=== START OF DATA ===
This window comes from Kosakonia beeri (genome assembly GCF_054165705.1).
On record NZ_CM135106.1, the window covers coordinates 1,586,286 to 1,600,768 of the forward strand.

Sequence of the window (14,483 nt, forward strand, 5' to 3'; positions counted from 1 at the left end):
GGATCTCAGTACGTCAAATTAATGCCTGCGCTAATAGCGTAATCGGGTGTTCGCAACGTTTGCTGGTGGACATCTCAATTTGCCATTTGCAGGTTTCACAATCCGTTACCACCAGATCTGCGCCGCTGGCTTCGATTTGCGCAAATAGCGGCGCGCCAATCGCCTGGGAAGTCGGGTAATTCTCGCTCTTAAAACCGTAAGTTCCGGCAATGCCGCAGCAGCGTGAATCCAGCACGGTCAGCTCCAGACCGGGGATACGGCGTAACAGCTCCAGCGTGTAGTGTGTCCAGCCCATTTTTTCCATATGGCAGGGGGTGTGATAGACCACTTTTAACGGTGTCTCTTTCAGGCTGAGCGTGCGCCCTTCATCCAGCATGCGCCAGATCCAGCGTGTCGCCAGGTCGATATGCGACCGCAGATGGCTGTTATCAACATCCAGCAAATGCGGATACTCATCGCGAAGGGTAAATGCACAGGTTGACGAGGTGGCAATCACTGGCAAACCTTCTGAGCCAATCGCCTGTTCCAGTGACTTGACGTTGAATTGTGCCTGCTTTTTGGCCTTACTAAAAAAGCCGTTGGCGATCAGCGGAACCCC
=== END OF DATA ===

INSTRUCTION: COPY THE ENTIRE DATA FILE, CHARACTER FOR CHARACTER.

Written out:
This window comes from Kosakonia beeri (genome assembly GCF_054165705.1).
On record NZ_CM135106.1, the window covers coordinates 1,586,286 to 1,600,768 of the forward strand.

Sequence of the window (14,483 nt, forward strand, 5' to 3'; positions counted from 1 at the left end):
GGATCTCAGTACGTCAAATTAATGCCTGCGCTAATAGCGTAATCGGGTGTTCGCAACGTTTGCTGGTGGACATCTCAATTTGCCATTTGCAGGTTTCACAATCCGTTACCACCAGATCTGCGCCGCTGGCTTCGATTTGCGCAAATAGCGGCGCGCCAATCGCCTGGGAAGTCGGGTAATTCTCGCTCTTAAAACCGTAAGTTCCGGCAATGCCGCAGCAGCGTGAATCCAGCACGGTCAGCTCCAGACCGGGGATACGGCGTAACAGCTCCAGCGTGTAGTGTGTCCAGCCCATTTTTTCCATATGGCAGGGGGTGTGATAGACCACTTTTAACGGTGTCTCTTTCAGGCTGAGCGTGCGCCCTTCATCCAGCATGCGCCAGATCCAGCGTGTCGCCAGGTCGATATGCGACCGCAGATGGCTGTTATCAACATCCAGCAAATGCGGATACTCATCGCGAAGGGTAAATGCACAGGTTGACGAGGTGGCAATCACTGGCAAACCTTCTGAGCCAATCGCCTGTTCCAGTGACTTGACGTTGAATTGTGCCTGCTTTTTGGCCTTACTAAAAAAGCCGTTGGCGATCAGCGGAACCCC